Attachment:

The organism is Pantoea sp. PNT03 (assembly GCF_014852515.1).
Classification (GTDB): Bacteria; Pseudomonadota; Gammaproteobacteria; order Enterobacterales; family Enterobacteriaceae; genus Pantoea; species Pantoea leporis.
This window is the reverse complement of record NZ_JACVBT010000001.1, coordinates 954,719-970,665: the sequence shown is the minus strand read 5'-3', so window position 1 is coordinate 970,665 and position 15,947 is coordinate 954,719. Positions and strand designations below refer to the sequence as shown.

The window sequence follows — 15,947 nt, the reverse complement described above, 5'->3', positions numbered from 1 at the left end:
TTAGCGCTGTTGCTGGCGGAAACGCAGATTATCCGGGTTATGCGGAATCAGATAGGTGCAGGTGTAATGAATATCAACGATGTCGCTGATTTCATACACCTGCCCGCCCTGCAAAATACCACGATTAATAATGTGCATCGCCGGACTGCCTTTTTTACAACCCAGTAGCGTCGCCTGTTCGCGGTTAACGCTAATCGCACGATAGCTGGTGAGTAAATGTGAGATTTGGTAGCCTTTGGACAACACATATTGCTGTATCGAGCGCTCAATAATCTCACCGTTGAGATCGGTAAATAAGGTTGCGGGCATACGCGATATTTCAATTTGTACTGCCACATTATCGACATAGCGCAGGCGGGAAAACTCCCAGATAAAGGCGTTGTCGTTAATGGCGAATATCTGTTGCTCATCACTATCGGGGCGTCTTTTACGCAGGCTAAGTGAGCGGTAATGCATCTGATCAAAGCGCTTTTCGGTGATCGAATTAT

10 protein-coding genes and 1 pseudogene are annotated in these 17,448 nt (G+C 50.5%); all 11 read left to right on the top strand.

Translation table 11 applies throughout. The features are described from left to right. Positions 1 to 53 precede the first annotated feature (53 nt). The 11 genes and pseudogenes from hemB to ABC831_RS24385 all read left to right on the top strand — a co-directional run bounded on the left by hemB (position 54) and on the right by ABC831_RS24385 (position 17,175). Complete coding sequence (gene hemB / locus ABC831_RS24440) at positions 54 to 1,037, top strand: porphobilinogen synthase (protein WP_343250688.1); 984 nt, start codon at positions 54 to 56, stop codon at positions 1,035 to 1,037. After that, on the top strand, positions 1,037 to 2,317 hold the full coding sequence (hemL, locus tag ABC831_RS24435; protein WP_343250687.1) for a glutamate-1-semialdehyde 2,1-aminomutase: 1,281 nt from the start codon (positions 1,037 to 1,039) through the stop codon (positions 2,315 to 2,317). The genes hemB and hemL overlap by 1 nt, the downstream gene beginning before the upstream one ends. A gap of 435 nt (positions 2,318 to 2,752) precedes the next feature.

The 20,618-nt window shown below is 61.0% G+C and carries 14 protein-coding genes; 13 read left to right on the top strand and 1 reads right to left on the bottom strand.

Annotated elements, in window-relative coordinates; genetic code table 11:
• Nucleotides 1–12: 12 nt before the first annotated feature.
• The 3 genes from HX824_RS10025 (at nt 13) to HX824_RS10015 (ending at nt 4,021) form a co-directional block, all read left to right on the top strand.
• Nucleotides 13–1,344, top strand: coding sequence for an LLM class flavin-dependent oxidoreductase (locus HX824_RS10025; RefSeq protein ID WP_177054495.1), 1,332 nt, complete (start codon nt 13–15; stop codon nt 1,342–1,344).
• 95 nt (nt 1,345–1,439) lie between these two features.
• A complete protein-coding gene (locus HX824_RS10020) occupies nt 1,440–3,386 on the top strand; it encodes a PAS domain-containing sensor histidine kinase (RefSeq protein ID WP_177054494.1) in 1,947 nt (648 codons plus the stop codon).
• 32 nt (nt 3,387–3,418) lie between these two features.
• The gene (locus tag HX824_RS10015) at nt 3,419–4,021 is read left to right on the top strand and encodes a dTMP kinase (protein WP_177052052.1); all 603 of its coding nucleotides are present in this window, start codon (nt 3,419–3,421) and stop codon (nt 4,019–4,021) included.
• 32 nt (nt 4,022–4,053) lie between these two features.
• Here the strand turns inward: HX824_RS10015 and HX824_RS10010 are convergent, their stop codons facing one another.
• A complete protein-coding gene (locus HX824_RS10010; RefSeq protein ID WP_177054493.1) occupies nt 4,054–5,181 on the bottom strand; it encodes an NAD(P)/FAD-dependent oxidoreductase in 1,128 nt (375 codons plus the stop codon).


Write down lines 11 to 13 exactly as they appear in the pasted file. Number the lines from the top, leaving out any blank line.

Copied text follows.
• The 3 genes from HX824_RS10025 (at nt 13) to HX824_RS10015 (ending at nt 4,021) form a co-directional block, all read left to right on the top strand.
• Nucleotides 13–1,344, top strand: coding sequence for an LLM class flavin-dependent oxidoreductase (locus HX824_RS10025; RefSeq protein ID WP_177054495.1), 1,332 nt, complete (start codon nt 13–15; stop codon nt 1,342–1,344).
• 95 nt (nt 1,345–1,439) lie between these two features.